Why Improve Long-Term employee Engagement?

No doubt our clients are finding it more challenging to consistently improve business performance. The slow economic recovery and the continued disruption of existing business models are the source of these challenges. We help our clients improve long-term business performance by working with company leaders to develop new strategies and establish a competency in execution management. A key element of our client’s success in implementing a new strategy is the level of employee engagement in the development and execution of the strategy. Recent newsletters have focused on the benefits of employee engagement. (5 Ways to Increase employee Engagement and Business Killer: Employee Disengagement). Now, based on ongoing research from Gallup Inc., employee engagement can also be considered as a viable strategic alternative for improving business performance.

A strategy we are going explore in this newsletter, which was the subject of a recent HBR blog post by James Harter of Gallup, is improving engagement of long-term employees. This is an attractive strategy to improve performance at companies with large numbers of long-term employees (10+ year tenure). Based on the Gallup research, surprisingly long-term employees are more likely to be less engaged or actively disengaged in their work. The cause can be attributed to many reasons, but the result is they lose motivation to have an impact and create value for the organization. Therefore, a significant opportunity exists for companies that can prevent apathy and keep long-term employees engaged. High performing long-term employees outperform average employees by 18%. Gallup’s data indicates that highest performing employees in companies have these three components:

1. Tenure of 10 plus years – Beyond having deep professional knowledge, long-term employees know how to effectively navigate through an organization to get things done, leveraging years of collaborating with the same coworkers and teams. This kind of in depth knowledge cannot be replicated for years by a new hire.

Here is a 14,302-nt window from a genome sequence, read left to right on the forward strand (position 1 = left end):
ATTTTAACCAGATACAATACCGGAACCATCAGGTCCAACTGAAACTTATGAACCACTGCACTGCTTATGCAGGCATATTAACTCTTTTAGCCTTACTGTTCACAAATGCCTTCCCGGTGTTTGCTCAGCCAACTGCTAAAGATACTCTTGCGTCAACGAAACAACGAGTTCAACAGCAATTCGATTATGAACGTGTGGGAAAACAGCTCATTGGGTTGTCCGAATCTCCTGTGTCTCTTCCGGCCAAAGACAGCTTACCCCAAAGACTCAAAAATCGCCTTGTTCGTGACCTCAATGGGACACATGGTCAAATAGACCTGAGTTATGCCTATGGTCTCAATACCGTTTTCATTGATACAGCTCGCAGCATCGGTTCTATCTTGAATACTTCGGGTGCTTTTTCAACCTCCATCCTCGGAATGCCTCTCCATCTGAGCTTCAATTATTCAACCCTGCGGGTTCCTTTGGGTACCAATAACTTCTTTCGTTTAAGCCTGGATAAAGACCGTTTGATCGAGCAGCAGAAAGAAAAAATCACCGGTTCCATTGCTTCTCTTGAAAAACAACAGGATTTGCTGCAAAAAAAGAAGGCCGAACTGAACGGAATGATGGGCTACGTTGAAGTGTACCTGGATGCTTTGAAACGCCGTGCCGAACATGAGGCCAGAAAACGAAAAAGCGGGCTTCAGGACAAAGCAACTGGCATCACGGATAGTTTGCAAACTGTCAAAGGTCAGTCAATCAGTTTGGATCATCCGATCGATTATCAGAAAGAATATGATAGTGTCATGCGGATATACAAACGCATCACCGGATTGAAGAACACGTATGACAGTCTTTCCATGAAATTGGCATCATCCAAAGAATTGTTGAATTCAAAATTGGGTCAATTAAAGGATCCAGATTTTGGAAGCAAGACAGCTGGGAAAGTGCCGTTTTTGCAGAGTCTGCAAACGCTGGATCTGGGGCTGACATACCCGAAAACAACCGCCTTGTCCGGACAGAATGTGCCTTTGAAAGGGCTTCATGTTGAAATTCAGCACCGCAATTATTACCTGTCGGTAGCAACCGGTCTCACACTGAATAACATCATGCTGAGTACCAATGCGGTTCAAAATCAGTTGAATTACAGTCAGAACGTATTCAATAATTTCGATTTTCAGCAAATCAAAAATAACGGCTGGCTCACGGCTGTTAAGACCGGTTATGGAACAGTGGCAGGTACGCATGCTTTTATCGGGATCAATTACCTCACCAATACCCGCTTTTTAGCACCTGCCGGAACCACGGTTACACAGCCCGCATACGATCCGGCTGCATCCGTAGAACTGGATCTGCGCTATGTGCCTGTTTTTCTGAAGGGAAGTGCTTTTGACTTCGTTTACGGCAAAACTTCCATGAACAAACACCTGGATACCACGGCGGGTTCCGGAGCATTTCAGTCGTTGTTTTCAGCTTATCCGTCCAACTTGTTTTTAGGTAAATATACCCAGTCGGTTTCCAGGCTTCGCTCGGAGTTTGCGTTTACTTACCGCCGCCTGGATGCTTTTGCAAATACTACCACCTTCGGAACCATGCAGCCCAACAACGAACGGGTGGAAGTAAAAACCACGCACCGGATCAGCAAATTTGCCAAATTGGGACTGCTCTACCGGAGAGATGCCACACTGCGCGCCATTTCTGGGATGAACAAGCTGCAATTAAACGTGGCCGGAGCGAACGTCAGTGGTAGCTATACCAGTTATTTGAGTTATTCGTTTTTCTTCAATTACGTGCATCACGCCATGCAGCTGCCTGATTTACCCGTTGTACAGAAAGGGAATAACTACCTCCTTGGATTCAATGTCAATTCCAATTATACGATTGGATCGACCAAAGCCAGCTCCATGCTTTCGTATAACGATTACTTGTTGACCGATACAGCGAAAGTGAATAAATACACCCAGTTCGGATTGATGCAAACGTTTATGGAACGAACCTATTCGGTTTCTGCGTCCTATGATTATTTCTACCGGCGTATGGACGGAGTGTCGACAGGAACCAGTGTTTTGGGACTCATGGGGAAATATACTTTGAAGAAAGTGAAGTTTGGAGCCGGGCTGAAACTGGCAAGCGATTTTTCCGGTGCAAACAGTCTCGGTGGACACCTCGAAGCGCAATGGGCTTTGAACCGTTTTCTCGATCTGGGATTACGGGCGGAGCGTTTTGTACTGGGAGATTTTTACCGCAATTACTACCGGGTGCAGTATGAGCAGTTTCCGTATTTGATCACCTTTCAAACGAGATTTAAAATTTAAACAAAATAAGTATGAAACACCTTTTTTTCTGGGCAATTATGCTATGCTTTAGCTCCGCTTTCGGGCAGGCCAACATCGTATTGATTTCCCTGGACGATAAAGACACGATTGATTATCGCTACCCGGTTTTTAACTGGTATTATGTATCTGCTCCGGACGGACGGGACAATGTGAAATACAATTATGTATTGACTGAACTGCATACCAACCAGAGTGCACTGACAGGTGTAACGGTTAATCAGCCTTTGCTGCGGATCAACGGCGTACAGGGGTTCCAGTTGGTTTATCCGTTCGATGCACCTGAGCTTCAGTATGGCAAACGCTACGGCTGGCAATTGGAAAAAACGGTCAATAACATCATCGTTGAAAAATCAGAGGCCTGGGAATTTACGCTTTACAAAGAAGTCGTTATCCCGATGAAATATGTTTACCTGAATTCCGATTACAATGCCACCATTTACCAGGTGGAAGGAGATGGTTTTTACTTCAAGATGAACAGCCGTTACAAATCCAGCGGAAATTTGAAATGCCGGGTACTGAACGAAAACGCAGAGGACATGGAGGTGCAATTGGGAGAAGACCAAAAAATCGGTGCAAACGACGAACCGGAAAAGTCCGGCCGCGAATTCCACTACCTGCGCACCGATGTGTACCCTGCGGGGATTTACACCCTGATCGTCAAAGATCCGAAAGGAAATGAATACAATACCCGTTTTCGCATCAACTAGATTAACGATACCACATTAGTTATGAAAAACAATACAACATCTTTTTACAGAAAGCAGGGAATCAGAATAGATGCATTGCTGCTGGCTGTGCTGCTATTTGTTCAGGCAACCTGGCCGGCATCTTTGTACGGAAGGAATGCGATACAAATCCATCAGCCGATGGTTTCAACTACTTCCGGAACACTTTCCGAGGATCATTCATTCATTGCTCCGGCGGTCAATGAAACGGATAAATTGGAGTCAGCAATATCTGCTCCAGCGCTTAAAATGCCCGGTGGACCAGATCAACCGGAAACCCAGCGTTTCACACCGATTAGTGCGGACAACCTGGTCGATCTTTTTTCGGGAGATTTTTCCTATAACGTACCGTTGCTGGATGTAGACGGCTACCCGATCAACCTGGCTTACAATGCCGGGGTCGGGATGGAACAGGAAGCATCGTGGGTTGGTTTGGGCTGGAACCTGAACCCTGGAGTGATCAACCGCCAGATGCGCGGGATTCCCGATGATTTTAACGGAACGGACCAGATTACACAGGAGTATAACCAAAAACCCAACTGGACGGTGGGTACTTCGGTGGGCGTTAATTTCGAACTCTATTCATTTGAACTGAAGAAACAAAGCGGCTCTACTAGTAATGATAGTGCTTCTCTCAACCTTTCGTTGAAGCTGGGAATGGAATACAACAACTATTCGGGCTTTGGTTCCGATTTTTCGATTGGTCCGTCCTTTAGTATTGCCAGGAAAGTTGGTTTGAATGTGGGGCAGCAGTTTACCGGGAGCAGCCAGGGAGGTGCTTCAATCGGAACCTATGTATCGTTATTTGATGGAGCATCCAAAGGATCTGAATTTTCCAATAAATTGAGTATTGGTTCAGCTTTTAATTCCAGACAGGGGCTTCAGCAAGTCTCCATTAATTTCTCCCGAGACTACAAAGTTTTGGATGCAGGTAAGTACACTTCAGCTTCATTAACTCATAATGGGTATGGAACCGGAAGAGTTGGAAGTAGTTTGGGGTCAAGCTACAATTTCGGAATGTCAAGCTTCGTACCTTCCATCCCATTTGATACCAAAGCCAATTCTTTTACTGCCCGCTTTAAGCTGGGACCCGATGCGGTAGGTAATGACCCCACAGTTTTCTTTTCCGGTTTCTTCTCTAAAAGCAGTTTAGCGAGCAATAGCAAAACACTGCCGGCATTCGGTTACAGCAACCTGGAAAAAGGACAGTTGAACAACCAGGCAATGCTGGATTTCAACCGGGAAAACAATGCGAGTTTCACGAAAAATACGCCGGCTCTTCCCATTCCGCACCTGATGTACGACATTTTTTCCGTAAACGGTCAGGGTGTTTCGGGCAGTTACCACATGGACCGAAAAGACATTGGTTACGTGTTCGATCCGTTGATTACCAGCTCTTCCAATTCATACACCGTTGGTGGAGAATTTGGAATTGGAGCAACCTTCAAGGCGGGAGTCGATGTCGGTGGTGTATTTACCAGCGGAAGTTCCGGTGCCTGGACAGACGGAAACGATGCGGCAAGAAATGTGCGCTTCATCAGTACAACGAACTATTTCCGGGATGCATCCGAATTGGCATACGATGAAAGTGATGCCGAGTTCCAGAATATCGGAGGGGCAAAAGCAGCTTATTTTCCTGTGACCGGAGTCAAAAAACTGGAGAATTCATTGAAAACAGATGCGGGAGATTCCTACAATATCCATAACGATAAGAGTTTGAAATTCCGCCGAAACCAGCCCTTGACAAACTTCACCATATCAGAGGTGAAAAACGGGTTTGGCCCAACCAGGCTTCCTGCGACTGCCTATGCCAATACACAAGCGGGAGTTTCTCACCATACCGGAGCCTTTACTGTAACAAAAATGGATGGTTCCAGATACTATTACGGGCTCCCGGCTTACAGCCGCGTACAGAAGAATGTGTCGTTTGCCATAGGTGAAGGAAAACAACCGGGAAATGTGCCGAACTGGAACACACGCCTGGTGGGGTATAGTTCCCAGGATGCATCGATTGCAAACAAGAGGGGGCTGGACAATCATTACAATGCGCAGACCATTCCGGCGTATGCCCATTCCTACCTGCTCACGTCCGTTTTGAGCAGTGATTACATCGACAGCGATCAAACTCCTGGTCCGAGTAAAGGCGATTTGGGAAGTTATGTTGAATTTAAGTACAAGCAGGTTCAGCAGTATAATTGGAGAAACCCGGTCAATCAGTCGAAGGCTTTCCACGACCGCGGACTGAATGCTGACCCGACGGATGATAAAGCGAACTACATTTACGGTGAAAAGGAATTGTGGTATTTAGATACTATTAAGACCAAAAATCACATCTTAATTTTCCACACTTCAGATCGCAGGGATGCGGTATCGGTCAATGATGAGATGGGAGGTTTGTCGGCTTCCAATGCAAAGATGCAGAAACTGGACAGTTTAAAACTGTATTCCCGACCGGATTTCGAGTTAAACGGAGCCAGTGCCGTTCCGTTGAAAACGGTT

2. Engaged in their work – Greater engagement makes employees more likely to use their experience productively. Long-term employees are significantly more satisfied and productive when four core needs are met (Schwartz & Porath):
     • Physical – Opportunity to renew and recharge at work.
     • Emotional – Feelings valued/contributions appreciated.
     • Mental – Self guided work.
     • Purpose – Derive meaning and significance from work

3. Jobs align with their strengths – Putting the right person in the right role. Gallup has found that 61% of employees are more likely to be engaged when managers are focused on developing employee strengths rather than focusing on their weaknesses

The Gallup research found that only 5% of employees in an average company fulfill all three of these components, which suggests that acting on this strategy represents a significant strategic advantage. By retaining engaged long-term employees and focusing on their strengths, leaders can count on improved performance across their business – more sales, increased productivity and profitability, lower turnover, fewer accidents and higher customer engagement. Although this strategy will require a long-term investment of time and effort, the value created will be significant and sustaining.

Do you consider your long-term employees an untapped opportunity? We would be interested in your thoughts, so please email us. We’d like to hear from you.